Tuesday, May 10, 2011

Catch-Up Time

It's been a bit quiet since my previous rant, so time to fill the void with a few random updates on what's been happening since.

Finished reading Daniel J. Wood's Realm of the vampire: history and the undead (2011), which I'll be reviewing soon enough. The extent of the sources used for his book certainly made my rant worthwhile. Strangely, it appears to be available from only one source. Hopefully, it'll receive wider distribution, as it covers a largely neglected aspect of vampire folklore.

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Speaking of vampire folklore, it's great to see Niels went ahead and purchased Daniela Soloviova-Horvilla's Les vampires : Du folklore slave à la littérature occidentale after I drew his attention to it. Better yet, he described it as looking 'very, very promising'. From him, that's high praise indeed. Hopefully, it pays off.

He also notes 'Soloviova-Horvilla herself has a background in Bulgaria which provides her with a working knowledge of the languages pertinent to the Slavic vampire' and 'her work obviously draws on a number of sources otherwise not easily available to Western scholars', which touches on the basis of my rant: we're seriously deprived in terms of non-English resources on the undead. This is especially pertinent considering that the vampire myth essentially has its basis in Slavic regions. Notably few English language authors tap into these resources, barring, of course, guys like Jan L. Perkowski and Bruce A. McClelland.

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Came across an interview with Theresa Cheung, author of The Element encyclopedia of vampires (2009) which I've discussed before. She expresses a remarkably open-minded view on the existence of vampires which, if I might be snarky for a moment, could explain her susceptibility to the FVZA's claims.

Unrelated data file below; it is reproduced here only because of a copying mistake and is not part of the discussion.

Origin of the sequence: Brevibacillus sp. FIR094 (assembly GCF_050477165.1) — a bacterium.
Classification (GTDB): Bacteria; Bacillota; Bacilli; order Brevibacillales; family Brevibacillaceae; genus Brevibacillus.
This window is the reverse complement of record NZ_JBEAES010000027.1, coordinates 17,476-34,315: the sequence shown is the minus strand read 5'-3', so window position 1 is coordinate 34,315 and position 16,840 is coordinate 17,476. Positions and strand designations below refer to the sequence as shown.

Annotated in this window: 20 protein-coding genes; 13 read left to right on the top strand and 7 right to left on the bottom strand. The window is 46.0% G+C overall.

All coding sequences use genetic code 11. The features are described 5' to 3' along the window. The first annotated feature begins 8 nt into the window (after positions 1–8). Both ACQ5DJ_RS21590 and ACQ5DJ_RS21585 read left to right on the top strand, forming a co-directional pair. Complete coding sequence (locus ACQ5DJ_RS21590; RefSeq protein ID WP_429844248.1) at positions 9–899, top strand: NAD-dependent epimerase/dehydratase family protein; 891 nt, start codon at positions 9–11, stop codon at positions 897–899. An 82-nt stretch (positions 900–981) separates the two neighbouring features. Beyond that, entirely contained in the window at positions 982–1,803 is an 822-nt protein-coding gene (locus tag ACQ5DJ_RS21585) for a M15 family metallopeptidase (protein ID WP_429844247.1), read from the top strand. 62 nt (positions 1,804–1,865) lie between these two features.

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I dunno if it's apparent in my blog, but I'm a fan of the vampire's 'modernity' in terms of its depiction in folklore and don't really buy into the 'universality' of the vampire mythos. So, it's great to see Niels giving this angle some coverage, also including Toby Lichtig well-researched review. Indeed, the discussion of Roger Luckhurst's notes to the Oxford World's Classics' edition of Dracula is seriously tempting me to buy a copy.

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Yesterday, my eBay-purchased copy of Vampiri: miti, leggende, letteratura, cinema, fumetti, multimedialità (1998) arrived in the mail (bought on the 22nd). Can't say much about its contents, as my Italian is piss-weak, but I was surprised to discover it's actually a non-fiction vampire anthology. That makes it a bit of a rarity in its own right. Lots of pretty pictures, too.

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I like the formatting and layout of my WordPress blog so much, that I'm thinking of creating an offshoot to this one. But never fear: I won't be shutting down this one. Either way, it's just a thought. Nothing set in stone. Yet. We'll see how it goes.

4 comments:

Fra Moretta said...

I know the book "Vampiri",it was released in the 1998-1999 to celebrate a exposition in Milan dedicated to vampires.

Anthony Hogg said...

Hmm, interesting. I got that impression from skimming some of the notes. Why did Milan have an exposition dedicated to vampires at that time, Fra?

Fra Moretta said...

I've found an old article of "Il corriere della sera" about the Milan vampire exposition and the reason seems to celebrate the centennial of "Dracula" and the brief vampire-mania who follows the Francis Ford Coppola's Dracula and Interwiew with the vampire.
Here the article (in italian):http://archiviostorico.corriere.it/1998/marzo/04/Tremate_tremate_vampiri_son_tornati_co_0_98030411628.shtml
P.S.In the same period in the castle of Belgioso (the little town in wich i live) was organized a little exposition on Dracula in collaboration with the Bucarest museum.

Anthony Hogg said...

That's very insightful indeed. I really appreciate that info, Fra. I'll certainly be looking into it. Cheers. :)

That said, it's somewhat curious those celebrations occurred roughly 4-5 years after the release of those flicks.

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